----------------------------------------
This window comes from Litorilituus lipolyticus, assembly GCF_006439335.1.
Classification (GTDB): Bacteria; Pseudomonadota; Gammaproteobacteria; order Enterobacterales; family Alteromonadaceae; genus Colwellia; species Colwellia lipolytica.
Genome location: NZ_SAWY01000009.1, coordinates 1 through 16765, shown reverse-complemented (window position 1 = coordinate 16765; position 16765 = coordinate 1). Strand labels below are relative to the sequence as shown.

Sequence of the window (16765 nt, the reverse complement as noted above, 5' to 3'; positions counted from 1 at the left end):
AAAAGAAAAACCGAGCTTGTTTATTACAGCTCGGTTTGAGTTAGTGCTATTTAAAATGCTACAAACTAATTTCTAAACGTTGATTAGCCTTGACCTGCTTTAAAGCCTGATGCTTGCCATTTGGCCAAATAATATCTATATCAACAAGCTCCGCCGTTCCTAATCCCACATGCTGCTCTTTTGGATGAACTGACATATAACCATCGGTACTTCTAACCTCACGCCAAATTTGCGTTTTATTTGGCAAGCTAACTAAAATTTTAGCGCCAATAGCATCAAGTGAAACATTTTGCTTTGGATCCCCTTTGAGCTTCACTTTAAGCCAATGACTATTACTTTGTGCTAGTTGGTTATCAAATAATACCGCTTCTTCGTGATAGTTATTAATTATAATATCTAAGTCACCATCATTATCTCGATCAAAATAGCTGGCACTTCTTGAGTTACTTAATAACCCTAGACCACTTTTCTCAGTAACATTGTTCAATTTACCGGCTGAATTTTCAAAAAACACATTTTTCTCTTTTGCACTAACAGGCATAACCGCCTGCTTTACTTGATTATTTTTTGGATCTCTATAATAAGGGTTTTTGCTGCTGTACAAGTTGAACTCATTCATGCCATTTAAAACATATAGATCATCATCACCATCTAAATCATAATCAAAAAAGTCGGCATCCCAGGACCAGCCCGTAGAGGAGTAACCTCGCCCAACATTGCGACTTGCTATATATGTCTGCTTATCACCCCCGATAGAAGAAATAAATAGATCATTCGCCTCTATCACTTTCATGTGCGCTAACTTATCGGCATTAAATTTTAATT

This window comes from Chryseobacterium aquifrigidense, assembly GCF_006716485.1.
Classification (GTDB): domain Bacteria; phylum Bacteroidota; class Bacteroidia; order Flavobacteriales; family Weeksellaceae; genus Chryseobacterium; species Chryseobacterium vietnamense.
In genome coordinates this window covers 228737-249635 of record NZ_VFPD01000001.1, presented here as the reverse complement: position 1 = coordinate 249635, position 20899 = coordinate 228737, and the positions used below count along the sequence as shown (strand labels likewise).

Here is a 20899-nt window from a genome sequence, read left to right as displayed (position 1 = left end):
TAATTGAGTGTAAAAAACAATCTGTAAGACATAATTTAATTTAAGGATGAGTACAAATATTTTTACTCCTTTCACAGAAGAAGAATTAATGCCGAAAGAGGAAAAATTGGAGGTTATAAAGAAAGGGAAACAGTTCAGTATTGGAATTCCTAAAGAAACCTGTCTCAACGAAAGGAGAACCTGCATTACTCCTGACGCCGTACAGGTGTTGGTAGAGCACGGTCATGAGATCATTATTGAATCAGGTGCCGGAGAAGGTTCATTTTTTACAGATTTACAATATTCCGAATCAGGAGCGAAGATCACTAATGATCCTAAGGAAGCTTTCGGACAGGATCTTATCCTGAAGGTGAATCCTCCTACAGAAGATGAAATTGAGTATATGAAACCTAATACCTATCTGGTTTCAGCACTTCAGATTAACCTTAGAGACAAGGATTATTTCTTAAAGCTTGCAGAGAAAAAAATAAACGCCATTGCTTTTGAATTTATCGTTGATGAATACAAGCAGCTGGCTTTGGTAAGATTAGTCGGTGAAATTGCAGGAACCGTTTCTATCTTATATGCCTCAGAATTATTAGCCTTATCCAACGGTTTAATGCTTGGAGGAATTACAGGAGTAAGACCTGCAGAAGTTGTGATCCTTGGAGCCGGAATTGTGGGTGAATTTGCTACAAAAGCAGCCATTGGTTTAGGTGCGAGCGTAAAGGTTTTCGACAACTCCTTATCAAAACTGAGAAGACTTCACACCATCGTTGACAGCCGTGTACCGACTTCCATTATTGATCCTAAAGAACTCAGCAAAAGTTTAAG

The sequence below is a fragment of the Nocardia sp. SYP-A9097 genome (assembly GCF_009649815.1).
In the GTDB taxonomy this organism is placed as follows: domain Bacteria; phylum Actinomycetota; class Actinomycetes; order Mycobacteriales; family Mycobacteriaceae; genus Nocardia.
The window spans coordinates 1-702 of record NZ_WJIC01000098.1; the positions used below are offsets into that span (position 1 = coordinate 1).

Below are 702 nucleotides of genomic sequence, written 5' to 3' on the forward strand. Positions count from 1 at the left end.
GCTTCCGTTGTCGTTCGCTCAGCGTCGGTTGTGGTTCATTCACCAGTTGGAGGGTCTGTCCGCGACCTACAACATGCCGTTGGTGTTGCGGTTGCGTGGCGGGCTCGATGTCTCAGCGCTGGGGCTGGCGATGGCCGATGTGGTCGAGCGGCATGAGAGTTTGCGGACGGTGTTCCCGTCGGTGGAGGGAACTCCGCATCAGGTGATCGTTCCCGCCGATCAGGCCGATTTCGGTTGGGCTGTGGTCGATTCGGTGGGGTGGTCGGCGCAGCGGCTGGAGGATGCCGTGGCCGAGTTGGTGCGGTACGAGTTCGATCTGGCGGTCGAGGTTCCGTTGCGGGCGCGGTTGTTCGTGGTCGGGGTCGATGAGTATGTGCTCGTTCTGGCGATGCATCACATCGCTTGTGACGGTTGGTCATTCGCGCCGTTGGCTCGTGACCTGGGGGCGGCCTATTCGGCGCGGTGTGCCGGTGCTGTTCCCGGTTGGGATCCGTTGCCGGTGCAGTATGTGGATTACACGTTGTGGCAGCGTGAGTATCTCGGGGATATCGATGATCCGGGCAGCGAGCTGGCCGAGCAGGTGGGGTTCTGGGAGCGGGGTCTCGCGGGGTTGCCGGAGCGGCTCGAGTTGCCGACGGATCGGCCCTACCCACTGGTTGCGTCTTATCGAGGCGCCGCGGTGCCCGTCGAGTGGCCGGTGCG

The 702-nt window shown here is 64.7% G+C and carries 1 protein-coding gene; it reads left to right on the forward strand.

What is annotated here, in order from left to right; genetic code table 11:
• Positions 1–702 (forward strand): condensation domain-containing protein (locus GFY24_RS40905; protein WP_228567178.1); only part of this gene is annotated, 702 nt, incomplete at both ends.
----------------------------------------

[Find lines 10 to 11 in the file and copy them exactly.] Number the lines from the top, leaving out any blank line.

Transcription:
TAATTGAGTGTAAAAAACAATCTGTAAGACATAATTTAATTTAAGGATGAGTACAAATATTTTTACTCCTTTCACAGAAGAAGAATTAATGCCGAAAGAGGAAAAATTGGAGGTTATAAAGAAAGGGAAACAGTTCAGTATTGGAATTCCTAAAGAAACCTGTCTCAACGAAAGGAGAACCTGCATTACTCCTGACGCCGTACAGGTGTTGGTAGAGCACGGTCATGAGATCATTATTGAATCAGGTGCCGGAGAAGGTTCATTTTTTACAGATTTACAATATTCCGAATCAGGAGCGAAGATCACTAATGATCCTAAGGAAGCTTTCGGACAGGATCTTATCCTGAAGGTGAATCCTCCTACAGAAGATGAAATTGAGTATATGAAACCTAATACCTATCTGGTTTCAGCACTTCAGATTAACCTTAGAGACAAGGATTATTTCTTAAAGCTTGCAGAGAAAAAAATAAACGCCATTGCTTTTGAATTTATCGTTGATGAATACAAGCAGCTGGCTTTGGTAAGATTAGTCGGTGAAATTGCAGGAACCGTTTCTATCTTATATGCCTCAGAATTATTAGCCTTATCCAACGGTTTAATGCTTGGAGGAATTACAGGAGTAAGACCTGCAGAAGTTGTGATCCTTGGAGCCGGAATTGTGGGTGAATTTGCTACAAAAGCAGCCATTGGTTTAGGTGCGAGCGTAAAGGTTTTCGACAACTCCTTATCAAAACTGAGAAGACTTCACACCATCGTTGACAGCCGTGTACCGACTTCCATTATTGATCCTAAAGAACTCAGCAAAAGTTTAAG

The sequence below is a fragment of the Nocardia sp. SYP-A9097 genome (assembly GCF_009649815.1).